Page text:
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You are in: Norfolk » Going Out » Stage

04 April 2003 1218 BST
Rob Brydon's as keen as Keith in Norwich
Pic: Rob Brydon in Marion And Geoff.
Rob Brydon as the eternally chipper Keith in the hit TV series Marion And Geoff.
Comedian Rob Brydon is reprising his role as Keith, the cheery but hapless cabbie from TV's Marion And Geoff, for the stage.

The Welsh comic is bringing his one-man show, Making Divorce Work, to the Norwich Playhouse on 9 April.

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Tickets cost £12.50 from the Marion And Geoff Tour hotline 09065 581 058 or call Norwich Playhouse box office on 01603 598598.

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Marion And Geoff was first broadcast three years ago on BBC2 and was part of the new wave of reality comedy.

Brydon's dark monologue - co-written with Hugo Blick - earned him a British Comedy Award for Best Newcomer.

A second series is now being screened, but this time Brydon plays a chauffeur instead of a taxi driver. However, that's where the changes end between this series and the first.

The character of Keith still talks into the camera mounted on his dashboard about his relationship with his adulterous ex-wife, Marion, and their two sons.

Peter Cook spoke to Rob Brydon ahead of his Norwich date about being a vertically-challenged actor, Keith's bigger car and rubbing shoulders with Kylie.

Most people will know you from Marion And Geoff but you've been in plenty of other programmes and even on the big screen haven't you?

Yes, I've paid my dues. I was in a film called First Knight with Sean Connery and Richard Gere. I played the part of 'first villager'. When I went to audition for that it was very embarrassing.

I have a theory that the collective noun for actors should be a "humiliation of actors".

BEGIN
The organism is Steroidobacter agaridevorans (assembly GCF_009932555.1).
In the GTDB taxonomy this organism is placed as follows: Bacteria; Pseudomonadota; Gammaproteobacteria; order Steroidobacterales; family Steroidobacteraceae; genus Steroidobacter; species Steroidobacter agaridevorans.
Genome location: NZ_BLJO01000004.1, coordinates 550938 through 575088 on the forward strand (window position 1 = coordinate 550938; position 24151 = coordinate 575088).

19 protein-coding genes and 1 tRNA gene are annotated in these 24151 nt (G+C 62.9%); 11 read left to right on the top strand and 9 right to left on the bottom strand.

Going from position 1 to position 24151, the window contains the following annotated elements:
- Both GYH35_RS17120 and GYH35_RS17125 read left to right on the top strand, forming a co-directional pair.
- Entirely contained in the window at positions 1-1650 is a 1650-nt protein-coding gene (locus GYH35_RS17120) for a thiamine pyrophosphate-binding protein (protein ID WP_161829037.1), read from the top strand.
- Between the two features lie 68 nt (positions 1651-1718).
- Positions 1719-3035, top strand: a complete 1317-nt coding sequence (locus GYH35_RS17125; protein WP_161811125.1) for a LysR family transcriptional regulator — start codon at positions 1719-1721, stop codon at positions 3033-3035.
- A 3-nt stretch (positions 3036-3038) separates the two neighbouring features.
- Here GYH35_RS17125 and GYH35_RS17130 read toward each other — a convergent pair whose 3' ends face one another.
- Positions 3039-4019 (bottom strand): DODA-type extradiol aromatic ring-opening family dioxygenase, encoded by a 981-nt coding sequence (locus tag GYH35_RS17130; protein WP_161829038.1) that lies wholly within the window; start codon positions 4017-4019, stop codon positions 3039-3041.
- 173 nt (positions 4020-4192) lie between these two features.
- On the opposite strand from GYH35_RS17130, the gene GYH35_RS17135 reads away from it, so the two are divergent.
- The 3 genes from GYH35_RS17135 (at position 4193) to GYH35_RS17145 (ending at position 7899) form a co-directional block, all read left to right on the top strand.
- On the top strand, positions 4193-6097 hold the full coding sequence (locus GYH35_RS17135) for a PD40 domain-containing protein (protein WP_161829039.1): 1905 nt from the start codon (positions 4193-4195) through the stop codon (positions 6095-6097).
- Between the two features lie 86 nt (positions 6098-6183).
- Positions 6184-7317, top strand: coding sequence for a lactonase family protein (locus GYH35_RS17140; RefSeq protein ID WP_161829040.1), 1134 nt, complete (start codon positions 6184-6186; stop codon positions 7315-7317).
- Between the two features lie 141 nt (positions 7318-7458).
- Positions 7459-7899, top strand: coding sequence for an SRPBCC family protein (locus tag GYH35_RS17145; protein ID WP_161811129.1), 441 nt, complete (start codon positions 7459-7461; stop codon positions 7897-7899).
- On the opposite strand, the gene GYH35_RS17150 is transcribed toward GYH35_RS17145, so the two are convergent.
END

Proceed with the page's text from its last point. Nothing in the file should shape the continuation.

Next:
When I auditioned for the part I met the casting director called Mary Sellway, who is a grande dame of English cinema. She looked at me and said to her assistant, "Now what could Rob do in this?" Her assistant said, "Erm, maybe a marauder." She looked at me and said, "Hmmm. Five foot seven, no, I think maybe first villager!"

I was clearly too short to be a marauder, you can't be a marauder at five foot seven - you'd be laughed out of town.

So she gave me this script and I had to say, "No, please, no I beg of you..." That was it, I had to be a man who got shot...and I got the part.

But three days afterwards I got a call from my agent who said, "Bad news with the film, I'm afraid you haven't got your lines anymore." So I still did it and my lines ended up with an actor who went on to be in EastEnders.

But I have also been a presenter on BBC Radio Wales and I'm the voice of the Andrex Puppy, which I'm very proud of because it's a lovely advert and a super puppy.

How do you and Hugo Blick write Marion And Geoff?

We get together in an office and spend a few months talking about what could have happened to Keith since the last series.

We'll hit on an idea and we'll get a tape recorder out. Hugo would get a tape recorder out and ask me questions, like what if Keith said this or did that. He takes that away and structures it and adds stuff to it and then brings it back. We'll go through it again and add to it again.

We then go to the car with a finished script. Sometimes it may say Keith talks about, say, garden furniture and I'll just make that up on the spot. Within all that sometimes I'll just improvise because that's what I like.

Then Hugo comes back and edits it and it's his skill in the edit to break that down into usable chunks.

I think one of the great skills is the edit. To keep our attention it needs great editing. So I could look through a show with you and say that bit was made up on the day and that bit was entirely scripted.

Is it true that you got a larger car this time just so Hugo could come along?

[Laughs] No, he's always come along but in the last series we had a small car and he got a bit sick.